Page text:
Aurelia B50 Coupé: so grandiose it nearly killed Lancia

Lancia boasts a ruinous financial history, but one model was so grandiose it nearly killed the company outright – the Aurelia B50 Coupé.

The founding pioneers of iconic automotive brands remain worshipped by contemporary petrolheads, the likes of Enzo Ferrari, Henry Ford and Karl Benz viewed as masters of engineering and financial innovation. Except, not all visionary forefathers boasted skills within the accounts department.

Gianni Lancia was one such individual who could grasp technical ingenuity yet frequently brought his company to the edge of oblivion. Taking the reins from his father, Gianni may not be the company founder, but he certainly put his stamp upon the brand – currently blamed for killing the marque stone dead. Lancia vehicles are no longer sold outside of Italy, and comprises only of the Ypsilon.

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Yet, one vehicle from the company’s illustrious history epitomises technological advance over monetary investment more than any other – the Lancia Aurelia. Noted for using the first series-production V6 engine and offering several body styles to establish a post-war Lancia tradition, the car was named after a Roman road; the Via Aurelia that leads from Rome to Pisa.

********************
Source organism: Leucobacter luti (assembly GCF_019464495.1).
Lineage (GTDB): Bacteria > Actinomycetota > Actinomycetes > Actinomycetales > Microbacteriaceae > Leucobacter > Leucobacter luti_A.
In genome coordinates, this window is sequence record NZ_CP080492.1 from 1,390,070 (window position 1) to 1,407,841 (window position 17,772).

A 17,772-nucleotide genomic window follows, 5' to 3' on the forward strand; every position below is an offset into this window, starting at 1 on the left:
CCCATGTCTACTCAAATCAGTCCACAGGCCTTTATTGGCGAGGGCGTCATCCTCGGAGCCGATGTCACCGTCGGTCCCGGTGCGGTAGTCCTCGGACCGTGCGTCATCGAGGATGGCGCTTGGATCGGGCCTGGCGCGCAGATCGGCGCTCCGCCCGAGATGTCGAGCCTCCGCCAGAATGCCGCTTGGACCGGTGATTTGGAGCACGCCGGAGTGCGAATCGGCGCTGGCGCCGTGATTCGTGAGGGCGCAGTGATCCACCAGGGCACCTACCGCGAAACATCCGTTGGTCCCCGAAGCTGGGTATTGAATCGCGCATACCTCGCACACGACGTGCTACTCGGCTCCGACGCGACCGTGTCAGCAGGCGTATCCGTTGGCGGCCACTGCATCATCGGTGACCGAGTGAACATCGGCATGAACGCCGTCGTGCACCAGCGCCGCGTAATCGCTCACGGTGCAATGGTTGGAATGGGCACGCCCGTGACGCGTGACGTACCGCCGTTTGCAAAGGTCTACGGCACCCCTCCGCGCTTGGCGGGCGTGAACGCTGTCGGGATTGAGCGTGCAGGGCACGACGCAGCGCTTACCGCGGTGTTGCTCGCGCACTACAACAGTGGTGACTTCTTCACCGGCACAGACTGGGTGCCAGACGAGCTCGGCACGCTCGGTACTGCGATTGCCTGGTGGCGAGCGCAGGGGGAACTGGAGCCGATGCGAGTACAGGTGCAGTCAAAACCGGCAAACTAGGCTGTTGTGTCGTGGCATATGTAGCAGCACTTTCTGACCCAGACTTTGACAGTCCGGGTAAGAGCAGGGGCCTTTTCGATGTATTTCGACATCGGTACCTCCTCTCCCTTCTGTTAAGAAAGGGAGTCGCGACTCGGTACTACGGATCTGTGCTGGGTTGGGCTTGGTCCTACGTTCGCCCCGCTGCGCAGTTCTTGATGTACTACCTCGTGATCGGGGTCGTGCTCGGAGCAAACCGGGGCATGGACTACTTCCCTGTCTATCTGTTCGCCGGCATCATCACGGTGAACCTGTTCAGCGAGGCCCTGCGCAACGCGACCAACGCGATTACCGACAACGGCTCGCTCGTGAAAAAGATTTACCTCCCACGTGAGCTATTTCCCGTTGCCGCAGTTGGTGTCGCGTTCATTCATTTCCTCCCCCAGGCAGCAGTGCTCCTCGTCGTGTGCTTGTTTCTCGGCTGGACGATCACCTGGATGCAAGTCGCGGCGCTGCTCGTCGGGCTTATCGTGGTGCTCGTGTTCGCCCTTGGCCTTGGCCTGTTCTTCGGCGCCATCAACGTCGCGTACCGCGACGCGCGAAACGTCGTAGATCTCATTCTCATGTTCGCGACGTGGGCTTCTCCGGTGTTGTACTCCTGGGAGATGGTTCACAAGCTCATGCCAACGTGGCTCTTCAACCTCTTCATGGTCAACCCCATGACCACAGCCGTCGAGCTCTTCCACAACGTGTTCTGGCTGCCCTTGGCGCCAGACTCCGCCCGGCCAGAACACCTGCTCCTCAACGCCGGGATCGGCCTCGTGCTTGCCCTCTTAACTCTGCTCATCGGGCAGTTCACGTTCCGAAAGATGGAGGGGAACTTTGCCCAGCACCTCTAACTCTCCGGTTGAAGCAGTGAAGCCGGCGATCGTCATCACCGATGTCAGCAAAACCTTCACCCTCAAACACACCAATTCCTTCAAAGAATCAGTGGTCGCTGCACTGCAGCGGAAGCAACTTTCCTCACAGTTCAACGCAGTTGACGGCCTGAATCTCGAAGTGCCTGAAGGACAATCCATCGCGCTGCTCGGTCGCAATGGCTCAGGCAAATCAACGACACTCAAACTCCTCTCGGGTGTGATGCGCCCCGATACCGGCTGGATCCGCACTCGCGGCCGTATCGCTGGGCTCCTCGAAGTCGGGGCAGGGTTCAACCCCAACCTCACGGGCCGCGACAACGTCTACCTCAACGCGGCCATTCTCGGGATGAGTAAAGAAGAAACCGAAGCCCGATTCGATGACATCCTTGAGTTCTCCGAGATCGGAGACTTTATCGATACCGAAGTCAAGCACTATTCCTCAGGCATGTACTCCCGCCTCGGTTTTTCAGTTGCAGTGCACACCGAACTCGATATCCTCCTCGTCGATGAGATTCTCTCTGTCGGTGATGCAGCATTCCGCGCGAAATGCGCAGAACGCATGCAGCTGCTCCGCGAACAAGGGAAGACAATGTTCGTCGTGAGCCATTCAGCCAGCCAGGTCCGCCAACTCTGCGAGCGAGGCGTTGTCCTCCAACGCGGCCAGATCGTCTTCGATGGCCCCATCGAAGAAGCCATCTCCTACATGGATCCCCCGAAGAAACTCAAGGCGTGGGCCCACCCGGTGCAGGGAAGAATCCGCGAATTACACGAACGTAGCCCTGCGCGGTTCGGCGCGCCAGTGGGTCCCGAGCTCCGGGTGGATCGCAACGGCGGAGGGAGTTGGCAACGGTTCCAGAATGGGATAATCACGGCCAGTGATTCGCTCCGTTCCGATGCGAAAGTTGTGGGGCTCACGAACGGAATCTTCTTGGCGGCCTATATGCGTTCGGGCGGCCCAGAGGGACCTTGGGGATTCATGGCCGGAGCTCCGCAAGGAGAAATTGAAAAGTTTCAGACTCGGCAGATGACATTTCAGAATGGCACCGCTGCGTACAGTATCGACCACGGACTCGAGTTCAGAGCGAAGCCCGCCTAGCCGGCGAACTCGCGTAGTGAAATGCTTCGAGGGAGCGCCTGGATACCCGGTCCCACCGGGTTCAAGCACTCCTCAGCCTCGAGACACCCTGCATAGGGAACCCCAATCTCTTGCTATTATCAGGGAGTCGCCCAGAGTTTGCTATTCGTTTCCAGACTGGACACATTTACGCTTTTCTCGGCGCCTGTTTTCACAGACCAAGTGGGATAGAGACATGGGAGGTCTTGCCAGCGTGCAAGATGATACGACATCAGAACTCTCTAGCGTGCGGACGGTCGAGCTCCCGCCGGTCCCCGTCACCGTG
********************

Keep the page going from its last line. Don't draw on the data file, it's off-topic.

"The Aurelia was the most progressive car in the early 1950s," Lancia fanatic Jan Van Hooricktold De Tijd.

“He was technically of a very high level, a real masterpiece. He put Mercedes and Ferrari, brands that we now associate with luxurious, technically superior and sporty, out of the question.

“Originally it was an ordinary factory car, but he quickly attracted the attention of big racing drivers.Ferrari's had more power, but a Lancia had better brakes and was more resistant.”

In 1951, an Aurelia finished second in the legendary Mille Miglia race, 1600 kilometres across Italy. Not that the act saved the company from austerity. Development and build costs outstripped what was in the bank.

However, regardless of the politics, any Lancia Aurelia B50 Coupé makes for a solid contemporary investment. This fine example is coming up for grabs with Bonhams, to be sold without reserve, during ‘The Great Brands of the World’ auction on February 7, 2019.

Besides trumpeting an infamous company model, this Aurelia also boasts rude health. Constructed on March 17, 1951, and tested on July 18, the car was sent to Pinin Farina on 28th July 1951 to be fitted with a cabriolet body in Bleu Sera (Evening Blue) with matching leather interior and similar mohair hood. On 29th June 1952, the original B10 engine, transaxle and instruments were replaced with B21 equivalents at the factory.

Recently restored, attention was paid to retaining as many of the original features as feasibly possible. Painted in the original metallic Bleu Sera with blue mohair hood and retaining the original blue leather interior, there is also a rare Condor radio modernised with an MP3 player concealed in the glove box. Only one other example of Lancia’s Aurelia B50 Coupé is known in the UK.

A rare, elegant, refined, touring Aurelia Cabriolet with the power and performance of a B20 Coupé, this is an opportunity not to be missed. Get a closer look here.

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